Summary for Policymakers of the Fourth Assessment Report - Working Group I of the Intergovernmental Panel on Climate Change released
(2 February 2007)
The Working Group I of the Intergovernmental Panel on Climate Change (IPCC) released the Summary for Policymakers in the Fourth Assessment Report (Climate Change 2007: the Physical Science Basis) in Paris today (2 February). Persons interested can download the Summary from this web address http://www.ipcc.ch/SPM2feb07.pdf . The following is a brief account of the Hong Kong Observatory's observations.
Based on new and more comprehensive data, more sophisticated analyses and improved climate simulations, it is very likely that greenhouse gas emissions from human activities had caused most of the global warming observed in the past 50 years.
Past trends in climate change and projected future changes described in this Summary are broadly consistent with those in the previous assessment report (2001), but with reduction in uncertainties. For example, for the two climate elements of most concern to the public, namely temperature and sea level, the following table shows that the two reports are broadly consistent:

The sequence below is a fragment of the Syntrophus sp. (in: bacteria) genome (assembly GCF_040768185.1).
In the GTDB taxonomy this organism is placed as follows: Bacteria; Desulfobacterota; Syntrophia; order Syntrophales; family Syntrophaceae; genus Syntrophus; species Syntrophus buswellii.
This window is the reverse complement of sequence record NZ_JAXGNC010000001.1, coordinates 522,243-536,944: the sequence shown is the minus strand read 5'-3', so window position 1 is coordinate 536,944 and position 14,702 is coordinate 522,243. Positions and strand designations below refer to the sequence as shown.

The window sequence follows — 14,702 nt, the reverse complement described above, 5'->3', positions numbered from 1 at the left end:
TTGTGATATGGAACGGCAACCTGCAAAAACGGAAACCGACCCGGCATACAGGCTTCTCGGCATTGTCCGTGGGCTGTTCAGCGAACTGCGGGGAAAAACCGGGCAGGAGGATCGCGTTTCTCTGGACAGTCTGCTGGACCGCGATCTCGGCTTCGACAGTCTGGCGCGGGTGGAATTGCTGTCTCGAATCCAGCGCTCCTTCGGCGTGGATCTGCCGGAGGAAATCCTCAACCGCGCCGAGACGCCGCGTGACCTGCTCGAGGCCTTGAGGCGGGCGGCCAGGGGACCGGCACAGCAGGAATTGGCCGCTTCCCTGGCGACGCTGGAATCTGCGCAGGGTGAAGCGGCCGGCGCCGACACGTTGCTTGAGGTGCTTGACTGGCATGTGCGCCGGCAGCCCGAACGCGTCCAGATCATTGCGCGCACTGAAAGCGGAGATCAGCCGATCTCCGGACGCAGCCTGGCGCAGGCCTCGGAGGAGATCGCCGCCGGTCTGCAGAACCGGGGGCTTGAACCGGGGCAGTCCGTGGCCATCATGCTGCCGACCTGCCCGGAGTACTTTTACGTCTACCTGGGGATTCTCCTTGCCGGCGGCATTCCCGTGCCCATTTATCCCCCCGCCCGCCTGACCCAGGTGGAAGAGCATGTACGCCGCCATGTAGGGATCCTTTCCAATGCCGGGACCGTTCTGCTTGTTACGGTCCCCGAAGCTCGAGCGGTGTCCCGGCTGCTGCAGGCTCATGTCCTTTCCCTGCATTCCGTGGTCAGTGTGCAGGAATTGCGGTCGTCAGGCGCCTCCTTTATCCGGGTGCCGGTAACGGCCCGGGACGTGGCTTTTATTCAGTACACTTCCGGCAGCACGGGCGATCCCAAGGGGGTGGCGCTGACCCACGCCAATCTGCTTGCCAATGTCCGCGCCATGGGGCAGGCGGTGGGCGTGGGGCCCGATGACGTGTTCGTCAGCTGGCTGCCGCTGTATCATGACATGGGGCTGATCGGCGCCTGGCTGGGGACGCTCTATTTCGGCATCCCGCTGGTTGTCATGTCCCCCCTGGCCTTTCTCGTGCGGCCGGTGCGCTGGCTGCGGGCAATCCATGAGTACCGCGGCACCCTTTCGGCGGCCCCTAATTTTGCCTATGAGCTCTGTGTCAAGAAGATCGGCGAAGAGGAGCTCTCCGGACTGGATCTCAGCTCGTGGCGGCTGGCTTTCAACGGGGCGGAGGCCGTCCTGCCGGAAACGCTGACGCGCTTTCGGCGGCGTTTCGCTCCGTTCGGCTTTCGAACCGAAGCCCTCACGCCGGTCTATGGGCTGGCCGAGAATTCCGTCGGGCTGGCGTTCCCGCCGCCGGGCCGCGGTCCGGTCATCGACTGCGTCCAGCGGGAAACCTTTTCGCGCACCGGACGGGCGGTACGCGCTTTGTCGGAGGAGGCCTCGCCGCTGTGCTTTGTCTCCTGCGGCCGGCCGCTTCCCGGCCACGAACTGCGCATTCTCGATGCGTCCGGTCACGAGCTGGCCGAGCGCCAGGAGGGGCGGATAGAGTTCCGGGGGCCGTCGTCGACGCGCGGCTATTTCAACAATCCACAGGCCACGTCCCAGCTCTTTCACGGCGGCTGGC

||Third Assessment Report (2001)
||Summary for Policymakers of Fourth Assessment Report (2007)|
|Past global temperature change
||Rose by 0.6C in the 20th century
||Rose by 0.74C in 1906-2005|
|Projection of global temperature to the end of 21st century
||The range of likely rise is 1.4-5.8C
||The range of likely rise is 1.1-6.4C (the best estimate being 1.8 - 4.0C)|
|Past global mean sea level change
||Rose at a mean rate of 1-2 mm per year in the 20th century
||Rose at a rate of 1.8 mm per year in 1961-2003, and 3.1 mm per year in 1993-2003. It is unclear whether the recent faster rise is a long-term trend or natural variability.|
|Projection of global mean sea level to the end of 21st century
||The range of rise is 0.09-0.88 m
||The range of rise is 0.18-0.59 m|
The assessments on climate change in Hong Kong made by the Hong Kong Observatory in the past several years remain generally valid. However, when the full report of IPCC with the associated climate model products are released later this year, the Hong Kong Observatory will review the assessments on climate change in Hong Kong. It is expected that the adjustment required would not be substantial.
The Summary indicates that if the global temperature were to rise by 1.9 - 4.6 C and sustains for millennia, complete melting of the Greenland Ice Sheet could occur, leading to a sea level rise of 7 m.
Press releases related to assessments of the climate change in Hong Kong in the past several years can be found at the following web addresses:
2 February 2007 (Friday)